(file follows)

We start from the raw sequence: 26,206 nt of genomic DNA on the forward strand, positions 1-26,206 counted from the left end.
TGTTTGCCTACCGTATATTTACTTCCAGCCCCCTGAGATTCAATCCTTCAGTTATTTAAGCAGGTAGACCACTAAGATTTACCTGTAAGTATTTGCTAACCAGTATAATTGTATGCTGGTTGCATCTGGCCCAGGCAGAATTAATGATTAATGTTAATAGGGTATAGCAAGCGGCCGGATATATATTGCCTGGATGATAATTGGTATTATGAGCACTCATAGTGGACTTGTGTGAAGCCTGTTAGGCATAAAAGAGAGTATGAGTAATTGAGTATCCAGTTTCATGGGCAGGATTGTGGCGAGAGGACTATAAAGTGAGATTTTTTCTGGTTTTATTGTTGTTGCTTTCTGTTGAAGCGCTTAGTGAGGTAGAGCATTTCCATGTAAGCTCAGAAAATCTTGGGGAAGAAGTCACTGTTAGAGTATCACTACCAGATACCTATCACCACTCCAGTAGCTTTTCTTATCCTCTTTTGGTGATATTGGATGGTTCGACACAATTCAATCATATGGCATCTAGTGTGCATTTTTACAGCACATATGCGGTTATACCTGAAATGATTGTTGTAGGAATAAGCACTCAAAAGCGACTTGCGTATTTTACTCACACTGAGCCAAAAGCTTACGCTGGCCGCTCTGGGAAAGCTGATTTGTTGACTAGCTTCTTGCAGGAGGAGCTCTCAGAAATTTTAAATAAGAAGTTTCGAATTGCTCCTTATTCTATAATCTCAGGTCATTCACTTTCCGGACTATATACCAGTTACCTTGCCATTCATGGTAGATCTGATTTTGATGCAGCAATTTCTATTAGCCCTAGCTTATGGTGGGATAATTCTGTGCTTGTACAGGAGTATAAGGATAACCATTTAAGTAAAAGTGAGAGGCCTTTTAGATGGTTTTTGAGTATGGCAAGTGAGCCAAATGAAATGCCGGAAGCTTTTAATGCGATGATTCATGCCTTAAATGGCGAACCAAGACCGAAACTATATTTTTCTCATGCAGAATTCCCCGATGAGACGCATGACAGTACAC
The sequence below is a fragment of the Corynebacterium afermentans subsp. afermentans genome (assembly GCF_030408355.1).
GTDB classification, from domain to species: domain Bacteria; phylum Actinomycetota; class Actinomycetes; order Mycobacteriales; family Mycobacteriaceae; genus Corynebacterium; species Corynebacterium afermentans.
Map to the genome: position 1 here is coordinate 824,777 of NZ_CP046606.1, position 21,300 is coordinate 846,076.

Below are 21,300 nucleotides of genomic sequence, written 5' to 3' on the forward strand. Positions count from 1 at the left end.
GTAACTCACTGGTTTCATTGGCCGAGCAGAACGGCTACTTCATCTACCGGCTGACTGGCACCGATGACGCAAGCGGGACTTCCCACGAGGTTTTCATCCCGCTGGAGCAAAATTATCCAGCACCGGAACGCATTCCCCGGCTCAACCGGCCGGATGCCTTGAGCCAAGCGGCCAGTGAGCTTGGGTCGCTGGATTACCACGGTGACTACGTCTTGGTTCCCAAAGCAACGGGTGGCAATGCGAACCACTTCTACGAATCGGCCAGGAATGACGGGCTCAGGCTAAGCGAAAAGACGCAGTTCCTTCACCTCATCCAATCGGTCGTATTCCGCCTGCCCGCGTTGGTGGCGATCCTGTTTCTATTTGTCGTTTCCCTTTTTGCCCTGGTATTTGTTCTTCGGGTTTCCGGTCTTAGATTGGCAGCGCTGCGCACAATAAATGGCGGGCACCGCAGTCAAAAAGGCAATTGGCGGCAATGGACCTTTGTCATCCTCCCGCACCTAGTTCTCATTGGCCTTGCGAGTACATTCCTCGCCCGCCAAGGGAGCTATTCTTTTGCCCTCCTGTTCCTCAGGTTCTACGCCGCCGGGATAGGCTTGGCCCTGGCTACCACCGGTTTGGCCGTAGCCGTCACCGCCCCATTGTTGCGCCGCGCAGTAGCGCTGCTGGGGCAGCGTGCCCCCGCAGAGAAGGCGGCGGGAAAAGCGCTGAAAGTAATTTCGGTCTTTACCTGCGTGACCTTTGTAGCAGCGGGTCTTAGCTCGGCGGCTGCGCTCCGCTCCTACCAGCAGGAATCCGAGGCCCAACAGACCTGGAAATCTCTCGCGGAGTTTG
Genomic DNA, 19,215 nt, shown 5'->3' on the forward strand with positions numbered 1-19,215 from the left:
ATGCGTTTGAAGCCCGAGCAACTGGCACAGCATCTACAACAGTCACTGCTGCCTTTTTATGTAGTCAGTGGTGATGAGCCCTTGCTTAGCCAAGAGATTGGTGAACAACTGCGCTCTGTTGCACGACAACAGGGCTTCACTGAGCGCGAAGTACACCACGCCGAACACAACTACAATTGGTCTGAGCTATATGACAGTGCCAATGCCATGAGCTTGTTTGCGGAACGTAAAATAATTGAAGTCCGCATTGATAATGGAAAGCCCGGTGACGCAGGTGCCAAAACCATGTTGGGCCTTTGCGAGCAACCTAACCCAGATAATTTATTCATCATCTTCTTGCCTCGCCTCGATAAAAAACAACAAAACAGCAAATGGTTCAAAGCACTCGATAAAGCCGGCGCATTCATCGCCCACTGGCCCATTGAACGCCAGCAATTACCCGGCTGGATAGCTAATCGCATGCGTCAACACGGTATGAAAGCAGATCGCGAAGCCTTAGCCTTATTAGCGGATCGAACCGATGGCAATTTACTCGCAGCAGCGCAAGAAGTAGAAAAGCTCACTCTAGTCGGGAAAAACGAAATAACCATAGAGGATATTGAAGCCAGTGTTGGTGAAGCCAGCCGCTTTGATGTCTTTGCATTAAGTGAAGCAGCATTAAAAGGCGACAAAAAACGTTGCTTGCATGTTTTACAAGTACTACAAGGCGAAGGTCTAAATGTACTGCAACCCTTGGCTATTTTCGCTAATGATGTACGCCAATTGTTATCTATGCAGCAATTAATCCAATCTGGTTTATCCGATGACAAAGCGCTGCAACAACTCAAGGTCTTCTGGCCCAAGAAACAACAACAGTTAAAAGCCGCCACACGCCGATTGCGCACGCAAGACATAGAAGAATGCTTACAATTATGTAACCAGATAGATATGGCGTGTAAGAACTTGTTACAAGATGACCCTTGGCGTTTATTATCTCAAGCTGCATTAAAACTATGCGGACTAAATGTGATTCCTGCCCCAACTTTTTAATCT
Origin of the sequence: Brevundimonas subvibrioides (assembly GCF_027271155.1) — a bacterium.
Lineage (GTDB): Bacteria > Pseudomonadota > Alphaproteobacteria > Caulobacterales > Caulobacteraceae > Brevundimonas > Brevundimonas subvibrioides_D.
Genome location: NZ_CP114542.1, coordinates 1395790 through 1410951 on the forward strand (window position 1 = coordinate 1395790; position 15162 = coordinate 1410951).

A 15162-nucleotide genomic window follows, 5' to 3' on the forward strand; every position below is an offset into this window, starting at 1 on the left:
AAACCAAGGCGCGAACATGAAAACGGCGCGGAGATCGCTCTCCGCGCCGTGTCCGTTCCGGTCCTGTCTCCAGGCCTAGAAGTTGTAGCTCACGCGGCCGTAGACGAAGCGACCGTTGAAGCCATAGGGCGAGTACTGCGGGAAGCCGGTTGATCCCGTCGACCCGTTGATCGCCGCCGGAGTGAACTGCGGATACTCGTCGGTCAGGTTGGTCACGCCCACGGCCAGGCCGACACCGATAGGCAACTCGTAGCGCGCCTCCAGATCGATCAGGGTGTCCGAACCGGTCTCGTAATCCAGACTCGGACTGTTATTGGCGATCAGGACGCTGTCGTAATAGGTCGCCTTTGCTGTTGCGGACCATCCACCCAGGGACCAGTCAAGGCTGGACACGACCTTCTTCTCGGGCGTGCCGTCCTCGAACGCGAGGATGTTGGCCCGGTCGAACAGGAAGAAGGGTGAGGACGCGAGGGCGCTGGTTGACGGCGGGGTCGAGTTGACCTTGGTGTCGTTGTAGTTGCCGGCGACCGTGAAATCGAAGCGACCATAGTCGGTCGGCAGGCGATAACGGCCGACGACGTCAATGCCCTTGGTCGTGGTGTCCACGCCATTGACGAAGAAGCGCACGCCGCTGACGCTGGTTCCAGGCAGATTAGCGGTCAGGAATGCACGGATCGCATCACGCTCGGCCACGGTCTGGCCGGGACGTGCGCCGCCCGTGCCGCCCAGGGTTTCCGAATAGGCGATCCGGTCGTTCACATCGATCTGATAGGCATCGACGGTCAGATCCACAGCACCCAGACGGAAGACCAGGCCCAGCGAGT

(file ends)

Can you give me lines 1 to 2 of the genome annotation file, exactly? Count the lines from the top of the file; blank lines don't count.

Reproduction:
We start from the raw sequence: 26,206 nt of genomic DNA on the forward strand, positions 1-26,206 counted from the left end.
TGTTTGCCTACCGTATATTTACTTCCAGCCCCCTGAGATTCAATCCTTCAGTTATTTAAGCAGGTAGACCACTAAGATTTACCTGTAAGTATTTGCTAACCAGTATAATTGTATGCTGGTTGCATCTGGCCCAGGCAGAATTAATGATTAATGTTAATAGGGTATAGCAAGCGGCCGGATATATATTGCCTGGATGATAATTGGTATTATGAGCACTCATAGTGGACTTGTGTGAAGCCTGTTAGGCATAAAAGAGAGTATGAGTAATTGAGTATCCAGTTTCATGGGCAGGATTGTGGCGAGAGGACTATAAAGTGAGATTTTTTCTGGTTTTATTGTTGTTGCTTTCTGTTGAAGCGCTTAGTGAGGTAGAGCATTTCCATGTAAGCTCAGAAAATCTTGGGGAAGAAGTCACTGTTAGAGTATCACTACCAGATACCTATCACCACTCCAGTAGCTTTTCTTATCCTCTTTTGGTGATATTGGATGGTTCGACACAATTCAATCATATGGCATCTAGTGTGCATTTTTACAGCACATATGCGGTTATACCTGAAATGATTGTTGTAGGAATAAGCACTCAAAAGCGACTTGCGTATTTTACTCACACTGAGCCAAAAGCTTACGCTGGCCGCTCTGGGAAAGCTGATTTGTTGACTAGCTTCTTGCAGGAGGAGCTCTCAGAAATTTTAAATAAGAAGTTTCGAATTGCTCCTTATTCTATAATCTCAGGTCATTCACTTTCCGGACTATATACCAGTTACCTTGCCATTCATGGTAGATCTGATTTTGATGCAGCAATTTCTATTAGCCCTAGCTTATGGTGGGATAATTCTGTGCTTGTACAGGAGTATAAGGATAACCATTTAAGTAAAAGTGAGAGGCCTTTTAGATGGTTTTTGAGTATGGCAAGTGAGCCAAATGAAATGCCGGAAGCTTTTAATGCGATGATTCATGCCTTAAATGGCGAACCAAGACCGAAACTATATTTTTCTCATGCAGAATTCCCCGATGAGACGCATGACAGTACAC